Bug 105121 - lseek(SEEK_DATA) hangs for a long time for sparse files in the page cache
Summary: lseek(SEEK_DATA) hangs for a long time for sparse files in the page cache
Status: RESOLVED CODE_FIX
Alias: None
Product: File System
Classification: Unclassified
Component: ext4 (show other bugs)
Hardware: All Linux
: P1 normal
Assignee: fs_ext4@kernel-bugs.osdl.org
URL:
Keywords:
Depends on:
Blocks:
 
Reported: 2015-09-28 12:27 UTC by ValdikSS
Modified: 2019-01-18 07:44 UTC (History)
4 users (show)

See Also:
Kernel Version: 4.2.1
Tree: Mainline
Regression: No


Attachments
lseek test program (672 bytes, text/x-csrc)
2015-09-28 12:27 UTC, ValdikSS
Details

Description ValdikSS 2015-09-28 12:27:05 UTC
Created attachment 188751 [details]
lseek test program

lseek() call hangs for a long time on fallocate allocated files on ext4.

Steps to reproduce:
1. gcc -o prog lseek-fallocate.c
2. fallocate -l 1G test
3. cat test > /dev/null
4. ./prog

Actual result:
prog hangs for 2 minutes on my system while doing lseek().

Expected result:
lseek() instantly return ENXIO.

Usually lseek works much faster if file wasn't cat'ed before lseek.
Works properly on btrfs.
Comment 1 Theodore Tso 2015-09-28 14:47:15 UTC
Thanks for reporting this!

What's going on is that the "cat test > /dev/null" is instantiating 1GB of zero pages in the page cache.

Currently, we are using the extent status to determine if a logical block is mapped to a physical block.  However, the SEEK_DATA code dates back from a time when we were not storing the status of delayed allocation blocks in the extent status cache.  So if the extent status cache indicates that the blocks are unwritten, the code which is handling fseek(SEEK_DATA) is scanning all of the pages to determine if any of the unwritten blocks happen to be modified in memory, but which haven't been pushed out to disk yet.

We should be able to optimize this (and simplify the code as a bonus) by using the EXTENT_STATUS_DELAYED flag instead of trying to scan through all of the page structs (with all of the locking requirements this entails).

Out of curiosity, what was the use case that caused you to notice this?
Comment 2 ValdikSS 2015-09-28 14:52:14 UTC
>Out of curiosity, what was the use case that caused you to notice this?

A person was wondering why cat|grep works faster than grep file on usual files and his test case involved creating file with fallocate and cat it before grepping. He was apparently used btrfs and had 2 seconds difference while it hang for me as grep does literally what's in the attached source.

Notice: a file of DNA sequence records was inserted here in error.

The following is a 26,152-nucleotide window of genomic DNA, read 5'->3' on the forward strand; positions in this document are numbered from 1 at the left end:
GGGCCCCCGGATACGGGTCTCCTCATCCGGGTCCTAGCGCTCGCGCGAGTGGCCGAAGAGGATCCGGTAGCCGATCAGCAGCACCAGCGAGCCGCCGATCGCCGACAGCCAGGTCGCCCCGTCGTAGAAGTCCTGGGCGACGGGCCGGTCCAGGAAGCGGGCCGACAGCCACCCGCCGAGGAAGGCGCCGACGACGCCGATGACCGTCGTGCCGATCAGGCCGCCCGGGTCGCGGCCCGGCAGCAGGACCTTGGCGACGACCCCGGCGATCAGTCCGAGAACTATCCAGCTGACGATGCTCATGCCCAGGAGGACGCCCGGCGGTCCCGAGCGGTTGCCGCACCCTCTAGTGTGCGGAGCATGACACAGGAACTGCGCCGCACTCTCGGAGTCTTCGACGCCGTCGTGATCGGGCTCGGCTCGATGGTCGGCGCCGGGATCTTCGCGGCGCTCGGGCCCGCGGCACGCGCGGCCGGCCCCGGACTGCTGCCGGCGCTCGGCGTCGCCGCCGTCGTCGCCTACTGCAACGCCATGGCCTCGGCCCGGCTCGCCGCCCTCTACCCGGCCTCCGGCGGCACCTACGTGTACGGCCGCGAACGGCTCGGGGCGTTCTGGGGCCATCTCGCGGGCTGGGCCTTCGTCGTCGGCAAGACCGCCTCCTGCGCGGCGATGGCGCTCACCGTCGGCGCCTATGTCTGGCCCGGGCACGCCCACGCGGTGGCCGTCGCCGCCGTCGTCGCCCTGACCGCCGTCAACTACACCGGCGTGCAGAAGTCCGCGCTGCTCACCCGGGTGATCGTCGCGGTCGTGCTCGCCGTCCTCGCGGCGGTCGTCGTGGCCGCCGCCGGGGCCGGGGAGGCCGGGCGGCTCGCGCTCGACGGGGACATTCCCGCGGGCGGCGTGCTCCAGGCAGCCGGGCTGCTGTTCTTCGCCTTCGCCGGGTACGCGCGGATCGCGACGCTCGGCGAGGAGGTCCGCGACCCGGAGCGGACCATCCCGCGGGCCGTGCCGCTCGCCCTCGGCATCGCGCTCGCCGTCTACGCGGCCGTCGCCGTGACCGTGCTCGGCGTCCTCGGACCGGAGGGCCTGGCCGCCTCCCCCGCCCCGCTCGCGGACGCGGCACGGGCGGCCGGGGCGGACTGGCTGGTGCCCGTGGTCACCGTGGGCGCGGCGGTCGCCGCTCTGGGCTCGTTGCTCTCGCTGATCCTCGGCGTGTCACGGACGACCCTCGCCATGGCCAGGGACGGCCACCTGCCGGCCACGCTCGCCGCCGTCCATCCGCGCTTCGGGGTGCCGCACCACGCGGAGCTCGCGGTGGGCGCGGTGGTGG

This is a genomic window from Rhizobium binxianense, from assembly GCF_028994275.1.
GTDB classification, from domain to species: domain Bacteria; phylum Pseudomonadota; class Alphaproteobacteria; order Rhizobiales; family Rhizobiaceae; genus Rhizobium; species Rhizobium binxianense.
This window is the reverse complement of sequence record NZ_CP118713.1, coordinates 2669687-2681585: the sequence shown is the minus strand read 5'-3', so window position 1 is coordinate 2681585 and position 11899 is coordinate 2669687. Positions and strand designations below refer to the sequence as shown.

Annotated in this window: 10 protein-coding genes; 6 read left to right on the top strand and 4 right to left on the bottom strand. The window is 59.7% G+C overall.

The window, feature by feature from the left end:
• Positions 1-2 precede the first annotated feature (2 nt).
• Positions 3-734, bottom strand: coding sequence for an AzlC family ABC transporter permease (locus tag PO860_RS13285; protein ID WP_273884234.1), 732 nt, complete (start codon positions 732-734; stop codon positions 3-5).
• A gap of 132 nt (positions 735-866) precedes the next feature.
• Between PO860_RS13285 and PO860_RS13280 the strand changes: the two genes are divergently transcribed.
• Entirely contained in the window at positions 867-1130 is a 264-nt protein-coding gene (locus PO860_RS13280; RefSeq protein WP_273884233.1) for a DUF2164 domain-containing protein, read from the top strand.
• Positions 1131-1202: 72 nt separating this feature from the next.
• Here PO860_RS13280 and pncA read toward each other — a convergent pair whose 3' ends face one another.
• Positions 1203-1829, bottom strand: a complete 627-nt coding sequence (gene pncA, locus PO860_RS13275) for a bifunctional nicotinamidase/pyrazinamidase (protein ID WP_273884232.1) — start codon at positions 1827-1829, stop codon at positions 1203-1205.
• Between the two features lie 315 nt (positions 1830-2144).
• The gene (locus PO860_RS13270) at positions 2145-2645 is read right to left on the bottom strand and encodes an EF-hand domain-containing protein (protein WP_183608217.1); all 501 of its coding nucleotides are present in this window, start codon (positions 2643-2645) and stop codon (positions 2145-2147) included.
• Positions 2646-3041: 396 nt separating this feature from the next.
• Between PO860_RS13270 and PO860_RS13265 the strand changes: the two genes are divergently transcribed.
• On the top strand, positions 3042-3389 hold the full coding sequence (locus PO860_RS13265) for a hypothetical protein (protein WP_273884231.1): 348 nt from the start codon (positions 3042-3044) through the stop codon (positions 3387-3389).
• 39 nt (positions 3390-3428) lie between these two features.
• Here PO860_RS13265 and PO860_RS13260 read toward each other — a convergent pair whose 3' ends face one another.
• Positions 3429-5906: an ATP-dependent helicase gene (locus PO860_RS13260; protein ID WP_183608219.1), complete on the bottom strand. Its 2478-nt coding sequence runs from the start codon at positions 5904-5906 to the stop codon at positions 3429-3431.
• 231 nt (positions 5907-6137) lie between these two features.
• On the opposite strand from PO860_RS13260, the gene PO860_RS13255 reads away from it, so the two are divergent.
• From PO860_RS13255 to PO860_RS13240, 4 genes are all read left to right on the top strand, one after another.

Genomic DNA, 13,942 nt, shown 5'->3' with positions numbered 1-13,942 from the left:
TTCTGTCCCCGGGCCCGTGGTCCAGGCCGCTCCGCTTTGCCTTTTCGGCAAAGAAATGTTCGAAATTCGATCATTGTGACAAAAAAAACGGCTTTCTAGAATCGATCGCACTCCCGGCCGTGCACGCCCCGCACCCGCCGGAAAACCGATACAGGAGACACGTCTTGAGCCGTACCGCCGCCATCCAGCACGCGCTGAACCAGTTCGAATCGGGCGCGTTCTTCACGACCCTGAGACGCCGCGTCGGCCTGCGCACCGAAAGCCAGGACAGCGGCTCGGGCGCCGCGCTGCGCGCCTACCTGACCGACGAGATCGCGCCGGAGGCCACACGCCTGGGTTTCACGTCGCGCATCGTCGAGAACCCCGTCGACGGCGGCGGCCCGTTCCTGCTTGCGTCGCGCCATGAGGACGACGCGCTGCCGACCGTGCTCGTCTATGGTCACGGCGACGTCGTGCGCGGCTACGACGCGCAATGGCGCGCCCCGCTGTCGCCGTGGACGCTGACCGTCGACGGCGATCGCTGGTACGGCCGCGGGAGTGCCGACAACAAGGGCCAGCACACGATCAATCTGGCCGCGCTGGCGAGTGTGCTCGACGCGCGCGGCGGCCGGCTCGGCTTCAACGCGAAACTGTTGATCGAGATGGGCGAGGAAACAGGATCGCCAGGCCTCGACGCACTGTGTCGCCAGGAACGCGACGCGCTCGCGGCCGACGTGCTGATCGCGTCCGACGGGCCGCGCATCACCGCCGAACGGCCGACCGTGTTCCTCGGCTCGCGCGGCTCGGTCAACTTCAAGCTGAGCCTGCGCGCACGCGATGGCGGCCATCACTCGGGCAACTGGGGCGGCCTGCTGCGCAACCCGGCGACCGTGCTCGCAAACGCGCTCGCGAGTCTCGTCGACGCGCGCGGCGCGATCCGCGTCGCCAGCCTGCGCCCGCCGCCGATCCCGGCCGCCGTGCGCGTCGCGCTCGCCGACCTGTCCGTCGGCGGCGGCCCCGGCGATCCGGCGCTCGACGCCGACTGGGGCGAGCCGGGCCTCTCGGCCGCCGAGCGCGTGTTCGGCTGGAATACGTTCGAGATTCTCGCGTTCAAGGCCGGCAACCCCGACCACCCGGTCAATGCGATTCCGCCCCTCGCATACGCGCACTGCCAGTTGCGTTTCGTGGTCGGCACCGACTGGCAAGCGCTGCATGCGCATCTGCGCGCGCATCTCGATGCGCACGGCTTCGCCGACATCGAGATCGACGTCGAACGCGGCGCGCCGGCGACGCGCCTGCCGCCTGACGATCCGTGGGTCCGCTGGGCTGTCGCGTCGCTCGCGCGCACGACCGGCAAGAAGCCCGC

Comment 3 Theodore Tso 2015-09-28 15:15:29 UTC
This implies that grep is using lseek(SEEK_DATA) as an optimization when users use grep on sparse files.   So I'm guessing this is a Thing, but I'm at a loss why people are interested in running grep on a sparse file (with or without blocks preallocated using fallocate).   Can you enlighten me as to why people (or at least you and your colleague) find it useful to run grep on such files?

Not that it matters since this is a pretty clear optimization we should add to ext4; I'm just curious what the use case is.

Thanks!!
Comment 4 ValdikSS 2015-09-28 15:23:46 UTC
Nobody really uses grep on sparse files. It was just a discussion on why many people use cat|grep instead of just using 'grep file', as pipes are usually slower. Somebody said that he uses cat|grep because it's actually faster than 'grep file' and made this test case. fallocate was used just to make big enough file to tell a difference in seconds. His result was 1 second with cat|grep and 3 seconds with grep file, but he was running btrfs. When I tried his test case, it hang grep so hard I couldn't kill it with SIGKILL even if it was in 'running' state. I took a look in strace what's going on and why it is stalled and filled this bug.

Anyway, thanks for confirmation and acknowledgment this problem!
Comment 5 ValdikSS 2019-01-18 07:44:16 UTC
Seems fixed as for 4.19.13.

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